- Anthropology Major
- Human Origins, Biology, and Behavior Major
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From the biological to the social, and from the archaeological to the linguistic, this sub-major examines what it means to be in or have been subjected to asymmetrical power relations in the world, for example, as Black, as gay, as rich, as cared for, as Indigenous, as migrant, as a woman, as distinctly religious, as informally educated, or as malnourished.
It offers new and emerging anthropologists the skills to understand and analyze social and physical differentiation across time and place. What are the biological, linguistic, and environmental elements that lead to distinction? How do states, communities, and other forms of collective and individual organization lead to social transformation and new kinds of power relations? How do sovereign entities, and class distinctions, language differences, or geographical divisions make life less livable for some while making it more possible for others? What techniques are involved? What kinds of evidence remains? What strategies might lead to change from now into the future?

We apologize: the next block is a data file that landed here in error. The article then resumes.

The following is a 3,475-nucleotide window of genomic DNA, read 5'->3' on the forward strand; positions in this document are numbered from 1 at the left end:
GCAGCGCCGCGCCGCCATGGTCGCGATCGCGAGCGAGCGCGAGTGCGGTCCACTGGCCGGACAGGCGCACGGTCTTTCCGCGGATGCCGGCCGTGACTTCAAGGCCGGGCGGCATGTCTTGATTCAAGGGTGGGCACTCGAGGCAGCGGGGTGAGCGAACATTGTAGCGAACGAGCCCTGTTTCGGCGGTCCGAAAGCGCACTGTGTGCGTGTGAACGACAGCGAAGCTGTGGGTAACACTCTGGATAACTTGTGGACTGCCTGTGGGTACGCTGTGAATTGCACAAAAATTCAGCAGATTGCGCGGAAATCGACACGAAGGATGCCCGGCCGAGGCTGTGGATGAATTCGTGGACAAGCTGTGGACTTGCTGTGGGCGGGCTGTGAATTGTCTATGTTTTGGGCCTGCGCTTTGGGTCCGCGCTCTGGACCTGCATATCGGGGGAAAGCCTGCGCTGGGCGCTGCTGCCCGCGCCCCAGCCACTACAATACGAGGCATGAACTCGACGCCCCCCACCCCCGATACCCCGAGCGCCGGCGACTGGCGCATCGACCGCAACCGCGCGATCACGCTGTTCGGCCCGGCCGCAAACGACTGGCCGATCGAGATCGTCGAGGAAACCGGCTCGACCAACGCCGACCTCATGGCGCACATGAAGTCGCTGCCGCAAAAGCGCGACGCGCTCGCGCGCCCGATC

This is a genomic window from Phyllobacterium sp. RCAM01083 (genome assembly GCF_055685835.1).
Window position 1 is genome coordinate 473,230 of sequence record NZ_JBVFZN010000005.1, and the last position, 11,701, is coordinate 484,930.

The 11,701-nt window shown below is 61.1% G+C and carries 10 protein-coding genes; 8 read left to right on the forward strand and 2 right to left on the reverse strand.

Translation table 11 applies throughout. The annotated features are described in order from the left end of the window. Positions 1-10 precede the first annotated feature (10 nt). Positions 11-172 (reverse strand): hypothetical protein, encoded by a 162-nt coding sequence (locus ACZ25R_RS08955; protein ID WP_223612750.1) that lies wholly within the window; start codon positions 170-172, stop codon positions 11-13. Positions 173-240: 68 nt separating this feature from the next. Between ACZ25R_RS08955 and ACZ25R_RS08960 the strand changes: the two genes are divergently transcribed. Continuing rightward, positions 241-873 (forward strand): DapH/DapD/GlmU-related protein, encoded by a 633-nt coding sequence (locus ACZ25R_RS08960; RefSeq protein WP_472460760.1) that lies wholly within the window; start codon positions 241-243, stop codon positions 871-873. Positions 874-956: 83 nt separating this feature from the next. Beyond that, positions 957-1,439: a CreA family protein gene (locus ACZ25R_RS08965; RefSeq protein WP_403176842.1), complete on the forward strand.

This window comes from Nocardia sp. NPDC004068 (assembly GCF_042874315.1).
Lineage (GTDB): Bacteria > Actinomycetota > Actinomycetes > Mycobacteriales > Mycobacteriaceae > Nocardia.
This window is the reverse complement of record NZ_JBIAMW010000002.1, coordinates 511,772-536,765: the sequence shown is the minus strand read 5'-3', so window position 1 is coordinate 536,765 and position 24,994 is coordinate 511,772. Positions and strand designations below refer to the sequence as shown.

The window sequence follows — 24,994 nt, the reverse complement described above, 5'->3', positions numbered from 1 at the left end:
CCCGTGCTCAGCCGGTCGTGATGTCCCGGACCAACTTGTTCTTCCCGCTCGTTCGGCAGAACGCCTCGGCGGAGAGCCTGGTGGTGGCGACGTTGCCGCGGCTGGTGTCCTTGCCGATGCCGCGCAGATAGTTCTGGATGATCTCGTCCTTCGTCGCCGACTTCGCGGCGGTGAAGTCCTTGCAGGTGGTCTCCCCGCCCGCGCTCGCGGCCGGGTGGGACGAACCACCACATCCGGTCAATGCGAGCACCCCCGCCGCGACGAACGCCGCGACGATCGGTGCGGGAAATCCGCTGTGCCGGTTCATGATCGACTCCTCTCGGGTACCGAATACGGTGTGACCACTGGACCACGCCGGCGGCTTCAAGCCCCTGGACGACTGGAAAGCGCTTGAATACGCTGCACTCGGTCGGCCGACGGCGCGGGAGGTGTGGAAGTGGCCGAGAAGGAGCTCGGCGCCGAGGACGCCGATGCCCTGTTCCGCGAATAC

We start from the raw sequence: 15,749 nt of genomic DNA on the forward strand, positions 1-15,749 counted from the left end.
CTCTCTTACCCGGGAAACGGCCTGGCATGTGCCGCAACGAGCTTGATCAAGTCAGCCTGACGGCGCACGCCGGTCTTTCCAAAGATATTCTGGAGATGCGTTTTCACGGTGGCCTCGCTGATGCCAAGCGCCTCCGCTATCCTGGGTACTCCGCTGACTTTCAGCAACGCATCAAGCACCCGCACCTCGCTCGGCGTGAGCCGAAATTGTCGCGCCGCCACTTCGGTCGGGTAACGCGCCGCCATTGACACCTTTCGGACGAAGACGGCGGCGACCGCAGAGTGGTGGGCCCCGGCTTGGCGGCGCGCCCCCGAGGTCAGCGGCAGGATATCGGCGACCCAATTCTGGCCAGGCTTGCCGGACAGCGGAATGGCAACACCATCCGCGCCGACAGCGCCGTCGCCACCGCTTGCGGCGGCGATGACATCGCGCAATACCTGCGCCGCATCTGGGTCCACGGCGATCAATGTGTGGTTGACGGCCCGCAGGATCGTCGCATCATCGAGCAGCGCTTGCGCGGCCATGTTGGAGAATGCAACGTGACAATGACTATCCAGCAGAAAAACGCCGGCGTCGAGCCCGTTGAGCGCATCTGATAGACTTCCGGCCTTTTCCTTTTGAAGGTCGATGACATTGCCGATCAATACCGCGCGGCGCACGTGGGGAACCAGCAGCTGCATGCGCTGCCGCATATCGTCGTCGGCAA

None, but ANTHRCUL 101 is recommended.
Students in the Power, Identity, and Inequality sub-major must complete 16-17 credits from the courses listed below as part of their anthropology major elective credits for a minimum of 32 credits total.
The Power, Identity, and Inequality sub-major is only available to declared Anthropology majors and is not a major or minor. The sub-major will be notated on the student's official transcript. A maximum of 6 credits of independent research can be counted toward the major.
At least 20 credits must be completed in residence at the University of Michigan.
No course used to fulfill a major requirement may be used toward the LSA Distribution Requirement. In addition, courses in the ANTHRARC, ANTHRBIO, and ANTHRCUL subject areas may not be used toward the Distribution Requirement.
Students may elect only one of the optional sub-majors.